In the case of Mg, the overall average for both Leoncio and Epitacio systems

Table 5. Changes in secondary essential soil nutrients (Ca, Mg) and Zinc as a micronutrient at 0 - 20 cm deep in different agroecosystems of two Maya farmers practicing slash and burn cultivation.

Note: H = High, M = Medium, L = Low.

were 2.07 and 3.54 Cmol∙kg−1; Leoncio being inside the optimum range of 1.3 - 3.0 Cmol∙kg−1 and Epitacio a little bit higher. With the exception of the higher Mg content of the agroecosystem 3 of Epitacio all others were in the optimum range.

One third of the soils of the world are calcareous [38] with important microelements disorders like Zinc (Zn) due to high concentrations of carbonates ( C O 3 2 ) and (hidoxides) OH. The availability of this element depends on the pH and decreases 100 times for each unit increase in pH.

Corn is a highly Zinc-demanding crop and it is probable that more than the 396 thousand hectares planted with corn in the Yucatan Peninsula are being affected by Zn deficiencies [39] . This is the case of Leoncio where Zn deficiencies were found in all agroecosystems with an overall low average of 0.38 ppm whilst Epitacio ranked High with 2.76 ppm.

With the exception of Agroecosystem 3 of Epitacio the others were qualified as Medium whilst for Leoncio the Agroecosystems showed to have Low Zn contents except Agro ecosystem 2 with Medium content. The High general mean Zn value in Epitacio is mainly due to the influence of the extreme content of Zn (10.20 ppm) in Agroecosystem 3. This extreme increase of Zn is beyond all expectations since a drastic decrease was expected based on the higher calcium content obtained.

The exceptional high nutrients content in the black stony Pus Lu’um soil (rz LP) have been reported [21] to have the best chemical quality of nutrients as compared to the other stony soils of Yucatan. High contents of OM, N-NO3, P and micronutrients have been recorded. There are those who suggest that the application of fertilizers could be no functional [40] .

The foregoing discussion should admit that shifting cultivation, based on slash and burn system, is a very complex ecosystem and it needs more scientific research to better understand and explain properly the soil fertility changes. Although Leoncio and Epitacio are Mayan farmers dedicated to manage their vegetation under shifting cultivation both have different agroecosystems with different forest ages and soils.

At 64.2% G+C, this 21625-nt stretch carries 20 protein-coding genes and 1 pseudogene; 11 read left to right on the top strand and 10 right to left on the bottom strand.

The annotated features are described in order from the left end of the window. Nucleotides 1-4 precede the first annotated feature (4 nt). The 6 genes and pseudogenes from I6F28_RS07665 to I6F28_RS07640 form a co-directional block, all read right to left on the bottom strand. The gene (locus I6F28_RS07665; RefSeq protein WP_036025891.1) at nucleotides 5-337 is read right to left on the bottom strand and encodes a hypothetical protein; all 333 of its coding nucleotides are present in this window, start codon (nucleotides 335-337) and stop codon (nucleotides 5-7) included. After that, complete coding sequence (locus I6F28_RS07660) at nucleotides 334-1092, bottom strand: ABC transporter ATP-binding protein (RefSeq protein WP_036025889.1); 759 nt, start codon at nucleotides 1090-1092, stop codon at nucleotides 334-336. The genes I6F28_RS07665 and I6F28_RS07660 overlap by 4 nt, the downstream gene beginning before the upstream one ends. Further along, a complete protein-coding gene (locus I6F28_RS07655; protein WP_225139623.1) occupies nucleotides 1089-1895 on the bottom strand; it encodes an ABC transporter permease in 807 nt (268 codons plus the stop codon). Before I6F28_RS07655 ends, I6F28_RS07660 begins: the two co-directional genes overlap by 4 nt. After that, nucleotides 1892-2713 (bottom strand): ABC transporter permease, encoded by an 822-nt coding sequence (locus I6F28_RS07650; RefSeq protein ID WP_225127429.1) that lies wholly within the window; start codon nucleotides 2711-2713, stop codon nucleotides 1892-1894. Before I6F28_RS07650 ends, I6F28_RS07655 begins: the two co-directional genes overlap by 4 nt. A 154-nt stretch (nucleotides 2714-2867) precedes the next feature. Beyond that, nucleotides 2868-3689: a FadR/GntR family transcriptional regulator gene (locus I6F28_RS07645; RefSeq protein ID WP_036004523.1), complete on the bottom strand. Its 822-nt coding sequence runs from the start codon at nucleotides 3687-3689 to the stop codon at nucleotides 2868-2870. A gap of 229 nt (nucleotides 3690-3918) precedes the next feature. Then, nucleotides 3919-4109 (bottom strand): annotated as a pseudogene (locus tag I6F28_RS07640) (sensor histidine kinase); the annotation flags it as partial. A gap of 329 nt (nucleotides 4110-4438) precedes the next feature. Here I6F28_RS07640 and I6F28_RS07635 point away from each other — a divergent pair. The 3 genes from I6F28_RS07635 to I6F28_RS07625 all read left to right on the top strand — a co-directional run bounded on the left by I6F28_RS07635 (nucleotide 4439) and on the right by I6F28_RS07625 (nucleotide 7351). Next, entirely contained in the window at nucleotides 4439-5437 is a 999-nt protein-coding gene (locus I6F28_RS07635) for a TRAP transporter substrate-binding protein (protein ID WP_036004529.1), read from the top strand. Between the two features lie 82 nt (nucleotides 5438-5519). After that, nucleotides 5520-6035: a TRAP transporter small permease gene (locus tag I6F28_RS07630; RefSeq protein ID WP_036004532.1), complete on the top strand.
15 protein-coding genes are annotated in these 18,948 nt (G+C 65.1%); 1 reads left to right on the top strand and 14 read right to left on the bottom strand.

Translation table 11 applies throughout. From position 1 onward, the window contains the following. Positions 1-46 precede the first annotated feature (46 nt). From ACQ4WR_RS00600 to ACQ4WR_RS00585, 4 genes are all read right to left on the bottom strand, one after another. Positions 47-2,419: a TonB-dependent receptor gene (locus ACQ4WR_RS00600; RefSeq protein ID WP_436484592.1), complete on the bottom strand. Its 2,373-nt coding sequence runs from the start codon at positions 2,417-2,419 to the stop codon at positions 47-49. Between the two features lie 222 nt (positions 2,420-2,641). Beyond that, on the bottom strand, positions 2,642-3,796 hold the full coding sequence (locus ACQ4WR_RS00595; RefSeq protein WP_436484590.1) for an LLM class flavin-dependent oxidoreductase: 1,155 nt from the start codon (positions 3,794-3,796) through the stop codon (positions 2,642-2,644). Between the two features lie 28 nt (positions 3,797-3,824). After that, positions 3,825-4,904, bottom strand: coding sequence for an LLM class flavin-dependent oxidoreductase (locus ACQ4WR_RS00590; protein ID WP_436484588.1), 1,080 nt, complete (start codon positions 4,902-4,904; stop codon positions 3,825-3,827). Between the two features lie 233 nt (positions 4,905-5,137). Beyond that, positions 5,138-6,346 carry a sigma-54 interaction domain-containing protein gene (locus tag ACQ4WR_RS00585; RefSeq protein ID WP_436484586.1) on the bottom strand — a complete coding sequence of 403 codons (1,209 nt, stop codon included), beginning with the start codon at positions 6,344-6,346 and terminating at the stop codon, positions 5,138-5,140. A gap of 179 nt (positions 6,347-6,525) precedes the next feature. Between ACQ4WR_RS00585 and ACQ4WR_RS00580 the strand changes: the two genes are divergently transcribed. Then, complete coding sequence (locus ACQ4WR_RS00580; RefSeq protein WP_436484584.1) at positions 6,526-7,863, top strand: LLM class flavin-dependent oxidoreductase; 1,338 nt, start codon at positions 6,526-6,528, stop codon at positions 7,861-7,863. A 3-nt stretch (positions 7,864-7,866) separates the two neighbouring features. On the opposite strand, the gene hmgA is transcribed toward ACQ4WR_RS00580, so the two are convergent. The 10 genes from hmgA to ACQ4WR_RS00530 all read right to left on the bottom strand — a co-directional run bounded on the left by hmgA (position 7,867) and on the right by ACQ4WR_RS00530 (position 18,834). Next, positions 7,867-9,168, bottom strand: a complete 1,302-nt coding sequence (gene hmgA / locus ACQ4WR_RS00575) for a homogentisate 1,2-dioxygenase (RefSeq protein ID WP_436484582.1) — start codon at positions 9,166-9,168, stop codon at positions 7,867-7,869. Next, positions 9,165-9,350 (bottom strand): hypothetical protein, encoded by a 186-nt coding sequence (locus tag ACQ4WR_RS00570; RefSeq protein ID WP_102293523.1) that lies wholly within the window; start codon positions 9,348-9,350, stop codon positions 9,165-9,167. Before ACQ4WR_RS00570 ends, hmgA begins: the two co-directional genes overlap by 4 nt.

The soil fertility in those systems are very changeable in time and space depending on the distribution and quality of the vegetation. The kind of vegetation depends on the type of soil and, the amount of nutrients incorporated will also depend on the biomass and quality of the forest to be burned. It has been mentioned [41] that in the flat areas with red soils the trees tend to be larger and more widely spaced than those in the upper parts of the landscape with stony black soils.

On the other hand, mineralogy of soils needs to be considered for further studies since clay mineralogy is one of the most important indicators of soil quality and it is basic when considering the application and management of fertilizers as mentioned by Kogge Kome et al. [42] . By the way, although limestone rock is the underlying material of the studied area of Yucatan, the parent materials are rich in different types of clays such as: illite, kaolinite, smectite, montmorillonite, chlorite and powders carried by the wind from Africa. The soils in the upper part of the microrelief do not present secondary pedogenetic carbonates as those of the lower parts do [43] .

3.2.5. Correlation between Soil Attributes

The intensity of the relationship between the soil attributes for both Leoncio and Epitacio systems, as reflected by the Correlation Index (r) and the Determination Coefficient (R2), are being shown in Table 6.

Although the Correlation Coefficient between OM and pH, in Leoncio’s agroecosystems, was graded as Medium negative one (r = −0.59) and the Determination Coefficient was low (R2 = 0.35) the general trend was that the pH decreased while OM increased as it is shown in Figure 2. However, the opposite happened in Epitacio’s Agroecosystems where the relationship between OM and pH ranked as Medium positive r = 0.45 with R2 = 0.21 and the pH increased when OM increased too (Figure 3).

There was not found any good relationship between OM and N-NO3 in both Leoncio’s and Epitacio’s Agroecosystems and the Higher correlations between

Table 6. Grade of relationship between Independent (x) and Dependent (y) variables as related to their corresponding Coefficients of Correlation (r) and Determination (R2) in two shifting cultivation systems.